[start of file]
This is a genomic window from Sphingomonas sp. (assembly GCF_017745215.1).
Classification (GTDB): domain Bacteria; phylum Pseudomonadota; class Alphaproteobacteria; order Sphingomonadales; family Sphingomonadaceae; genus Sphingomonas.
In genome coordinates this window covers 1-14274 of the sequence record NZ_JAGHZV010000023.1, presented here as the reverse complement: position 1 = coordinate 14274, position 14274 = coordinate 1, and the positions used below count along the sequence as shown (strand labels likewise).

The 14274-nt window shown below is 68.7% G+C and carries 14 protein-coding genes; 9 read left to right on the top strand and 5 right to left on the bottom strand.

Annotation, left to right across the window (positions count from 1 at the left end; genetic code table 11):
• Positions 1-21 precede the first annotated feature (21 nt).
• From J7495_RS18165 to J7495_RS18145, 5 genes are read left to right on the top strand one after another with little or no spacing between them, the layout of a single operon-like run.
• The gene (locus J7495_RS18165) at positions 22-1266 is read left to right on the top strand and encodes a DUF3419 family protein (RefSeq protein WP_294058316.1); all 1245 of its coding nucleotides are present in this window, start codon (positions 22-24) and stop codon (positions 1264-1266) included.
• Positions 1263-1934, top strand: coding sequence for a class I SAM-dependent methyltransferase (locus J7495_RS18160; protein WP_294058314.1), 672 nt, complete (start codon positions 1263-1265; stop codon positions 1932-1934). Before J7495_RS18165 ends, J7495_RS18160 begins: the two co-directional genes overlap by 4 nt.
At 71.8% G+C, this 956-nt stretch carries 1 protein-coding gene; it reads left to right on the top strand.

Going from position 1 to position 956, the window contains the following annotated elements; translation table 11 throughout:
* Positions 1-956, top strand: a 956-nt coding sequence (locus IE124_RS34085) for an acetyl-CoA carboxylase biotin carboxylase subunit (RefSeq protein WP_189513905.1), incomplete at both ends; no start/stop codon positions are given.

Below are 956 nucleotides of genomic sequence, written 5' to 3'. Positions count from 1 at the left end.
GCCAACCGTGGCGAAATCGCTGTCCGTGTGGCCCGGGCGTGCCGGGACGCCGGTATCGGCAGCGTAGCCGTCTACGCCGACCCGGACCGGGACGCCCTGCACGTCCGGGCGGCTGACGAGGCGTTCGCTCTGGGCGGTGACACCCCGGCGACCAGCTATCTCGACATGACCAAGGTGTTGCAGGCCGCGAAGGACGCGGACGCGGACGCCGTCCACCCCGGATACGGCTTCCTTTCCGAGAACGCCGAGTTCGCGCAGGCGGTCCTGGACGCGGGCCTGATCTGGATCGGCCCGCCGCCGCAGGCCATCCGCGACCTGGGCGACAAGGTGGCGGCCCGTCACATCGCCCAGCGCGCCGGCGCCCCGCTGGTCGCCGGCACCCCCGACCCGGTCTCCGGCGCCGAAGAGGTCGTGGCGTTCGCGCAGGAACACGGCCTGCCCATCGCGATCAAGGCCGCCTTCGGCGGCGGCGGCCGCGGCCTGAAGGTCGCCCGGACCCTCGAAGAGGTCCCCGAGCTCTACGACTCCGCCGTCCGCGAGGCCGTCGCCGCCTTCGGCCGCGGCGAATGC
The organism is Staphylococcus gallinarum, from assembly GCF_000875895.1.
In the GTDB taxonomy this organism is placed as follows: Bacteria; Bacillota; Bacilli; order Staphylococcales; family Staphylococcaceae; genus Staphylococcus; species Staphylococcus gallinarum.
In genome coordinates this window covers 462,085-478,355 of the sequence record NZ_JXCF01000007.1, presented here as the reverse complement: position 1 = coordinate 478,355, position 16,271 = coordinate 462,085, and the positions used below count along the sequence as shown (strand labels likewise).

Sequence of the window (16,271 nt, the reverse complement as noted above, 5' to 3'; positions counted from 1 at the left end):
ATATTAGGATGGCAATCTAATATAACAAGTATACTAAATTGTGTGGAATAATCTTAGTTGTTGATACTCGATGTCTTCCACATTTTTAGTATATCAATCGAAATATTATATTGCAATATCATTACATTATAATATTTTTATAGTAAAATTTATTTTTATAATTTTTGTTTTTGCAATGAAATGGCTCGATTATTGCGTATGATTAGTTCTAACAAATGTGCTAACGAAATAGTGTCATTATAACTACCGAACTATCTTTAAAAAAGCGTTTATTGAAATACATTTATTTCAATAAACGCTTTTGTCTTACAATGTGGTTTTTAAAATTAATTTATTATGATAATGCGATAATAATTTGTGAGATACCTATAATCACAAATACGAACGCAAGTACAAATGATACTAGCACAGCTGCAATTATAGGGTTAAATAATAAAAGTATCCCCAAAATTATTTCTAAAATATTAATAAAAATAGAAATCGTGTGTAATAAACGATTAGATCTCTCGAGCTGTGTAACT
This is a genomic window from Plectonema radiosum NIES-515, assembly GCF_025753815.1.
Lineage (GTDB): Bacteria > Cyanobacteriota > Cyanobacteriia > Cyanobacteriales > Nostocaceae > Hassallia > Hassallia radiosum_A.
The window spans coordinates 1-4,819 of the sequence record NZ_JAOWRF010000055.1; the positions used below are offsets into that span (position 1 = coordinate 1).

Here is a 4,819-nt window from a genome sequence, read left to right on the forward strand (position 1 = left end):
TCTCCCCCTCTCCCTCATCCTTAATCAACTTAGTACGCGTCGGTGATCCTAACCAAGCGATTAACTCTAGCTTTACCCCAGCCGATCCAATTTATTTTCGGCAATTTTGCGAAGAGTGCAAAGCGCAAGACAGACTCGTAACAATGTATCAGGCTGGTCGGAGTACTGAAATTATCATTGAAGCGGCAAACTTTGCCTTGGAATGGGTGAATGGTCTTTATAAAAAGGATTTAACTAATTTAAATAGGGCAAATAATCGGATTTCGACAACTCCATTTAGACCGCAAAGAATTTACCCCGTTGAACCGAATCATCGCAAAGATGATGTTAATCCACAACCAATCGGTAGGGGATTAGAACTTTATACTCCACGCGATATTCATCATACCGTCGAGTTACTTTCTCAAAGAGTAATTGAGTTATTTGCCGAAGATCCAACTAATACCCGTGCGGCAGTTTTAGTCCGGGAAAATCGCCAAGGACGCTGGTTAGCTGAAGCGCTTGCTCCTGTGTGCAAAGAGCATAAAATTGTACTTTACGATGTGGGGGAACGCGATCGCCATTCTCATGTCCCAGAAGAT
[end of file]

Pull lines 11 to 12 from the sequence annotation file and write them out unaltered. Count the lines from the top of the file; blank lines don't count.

Going from position 1 to position 956, the window contains the following annotated elements; translation table 11 throughout:
* Positions 1-956, top strand: a 956-nt coding sequence (locus IE124_RS34085) for an acetyl-CoA carboxylase biotin carboxylase subunit (RefSeq protein WP_189513905.1), incomplete at both ends; no start/stop codon positions are given.